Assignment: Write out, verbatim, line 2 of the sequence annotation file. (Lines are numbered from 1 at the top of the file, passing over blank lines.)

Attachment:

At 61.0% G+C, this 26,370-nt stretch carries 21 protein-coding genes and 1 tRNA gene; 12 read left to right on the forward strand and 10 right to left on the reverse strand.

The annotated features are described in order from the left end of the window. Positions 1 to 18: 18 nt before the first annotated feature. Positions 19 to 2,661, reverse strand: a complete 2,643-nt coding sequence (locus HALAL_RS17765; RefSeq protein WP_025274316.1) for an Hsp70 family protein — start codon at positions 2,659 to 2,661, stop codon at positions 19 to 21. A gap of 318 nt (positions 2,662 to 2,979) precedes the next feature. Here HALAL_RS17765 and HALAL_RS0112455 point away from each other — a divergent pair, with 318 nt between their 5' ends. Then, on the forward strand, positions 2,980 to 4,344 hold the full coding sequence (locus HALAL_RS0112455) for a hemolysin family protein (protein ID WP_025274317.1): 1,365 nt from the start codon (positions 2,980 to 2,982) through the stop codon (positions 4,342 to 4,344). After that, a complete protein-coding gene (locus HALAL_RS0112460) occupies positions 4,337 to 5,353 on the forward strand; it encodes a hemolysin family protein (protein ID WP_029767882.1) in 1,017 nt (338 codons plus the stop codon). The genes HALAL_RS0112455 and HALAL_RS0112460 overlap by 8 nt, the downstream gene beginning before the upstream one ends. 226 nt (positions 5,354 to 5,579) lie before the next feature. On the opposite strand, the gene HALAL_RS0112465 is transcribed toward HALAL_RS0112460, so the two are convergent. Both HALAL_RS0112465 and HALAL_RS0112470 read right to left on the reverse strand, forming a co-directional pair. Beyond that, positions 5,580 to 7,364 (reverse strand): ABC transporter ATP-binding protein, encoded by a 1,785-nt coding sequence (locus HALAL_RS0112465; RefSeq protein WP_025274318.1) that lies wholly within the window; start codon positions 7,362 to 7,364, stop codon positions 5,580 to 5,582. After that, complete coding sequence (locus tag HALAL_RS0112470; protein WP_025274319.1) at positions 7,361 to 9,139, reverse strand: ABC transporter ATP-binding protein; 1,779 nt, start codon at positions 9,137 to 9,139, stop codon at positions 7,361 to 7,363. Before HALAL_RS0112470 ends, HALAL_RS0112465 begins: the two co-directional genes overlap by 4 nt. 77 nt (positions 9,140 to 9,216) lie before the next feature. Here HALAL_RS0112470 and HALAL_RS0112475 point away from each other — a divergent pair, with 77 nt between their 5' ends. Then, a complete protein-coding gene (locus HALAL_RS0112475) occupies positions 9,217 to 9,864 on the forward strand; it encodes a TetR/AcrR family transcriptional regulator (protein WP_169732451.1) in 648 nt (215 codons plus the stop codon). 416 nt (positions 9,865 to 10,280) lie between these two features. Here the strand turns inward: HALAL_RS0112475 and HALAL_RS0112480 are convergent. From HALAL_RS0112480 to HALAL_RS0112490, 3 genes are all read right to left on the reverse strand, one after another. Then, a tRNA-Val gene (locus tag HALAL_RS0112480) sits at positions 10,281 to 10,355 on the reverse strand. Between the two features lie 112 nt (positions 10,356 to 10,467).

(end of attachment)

The annotated features are described in order from the left end of the window. Positions 1 to 18: 18 nt before the first annotated feature. Positions 19 to 2,661, reverse strand: a complete 2,643-nt coding sequence (locus HALAL_RS17765; RefSeq protein WP_025274316.1) for an Hsp70 family protein — start codon at positions 2,659 to 2,661, stop codon at positions 19 to 21. A gap of 318 nt (positions 2,662 to 2,979) precedes the next feature. Here HALAL_RS17765 and HALAL_RS0112455 point away from each other — a divergent pair, with 318 nt between their 5' ends. Then, on the forward strand, positions 2,980 to 4,344 hold the full coding sequence (locus HALAL_RS0112455) for a hemolysin family protein (protein ID WP_025274317.1): 1,365 nt from the start codon (positions 2,980 to 2,982) through the stop codon (positions 4,342 to 4,344). After that, a complete protein-coding gene (locus HALAL_RS0112460) occupies positions 4,337 to 5,353 on the forward strand; it encodes a hemolysin family protein (protein ID WP_029767882.1) in 1,017 nt (338 codons plus the stop codon). The genes HALAL_RS0112455 and HALAL_RS0112460 overlap by 8 nt, the downstream gene beginning before the upstream one ends. 226 nt (positions 5,354 to 5,579) lie before the next feature. On the opposite strand, the gene HALAL_RS0112465 is transcribed toward HALAL_RS0112460, so the two are convergent. Both HALAL_RS0112465 and HALAL_RS0112470 read right to left on the reverse strand, forming a co-directional pair. Beyond that, positions 5,580 to 7,364 (reverse strand): ABC transporter ATP-binding protein, encoded by a 1,785-nt coding sequence (locus HALAL_RS0112465; RefSeq protein WP_025274318.1) that lies wholly within the window; start codon positions 7,362 to 7,364, stop codon positions 5,580 to 5,582. After that, complete coding sequence (locus tag HALAL_RS0112470; protein WP_025274319.1) at positions 7,361 to 9,139, reverse strand: ABC transporter ATP-binding protein; 1,779 nt, start codon at positions 9,137 to 9,139, stop codon at positions 7,361 to 7,363. Before HALAL_RS0112470 ends, HALAL_RS0112465 begins: the two co-directional genes overlap by 4 nt. 77 nt (positions 9,140 to 9,216) lie before the next feature. Here HALAL_RS0112470 and HALAL_RS0112475 point away from each other — a divergent pair, with 77 nt between their 5' ends. Then, a complete protein-coding gene (locus HALAL_RS0112475) occupies positions 9,217 to 9,864 on the forward strand; it encodes a TetR/AcrR family transcriptional regulator (protein WP_169732451.1) in 648 nt (215 codons plus the stop codon). 416 nt (positions 9,865 to 10,280) lie between these two features. Here the strand turns inward: HALAL_RS0112475 and HALAL_RS0112480 are convergent. From HALAL_RS0112480 to HALAL_RS0112490, 3 genes are all read right to left on the reverse strand, one after another. Then, a tRNA-Val gene (locus tag HALAL_RS0112480) sits at positions 10,281 to 10,355 on the reverse strand. Between the two features lie 112 nt (positions 10,356 to 10,467).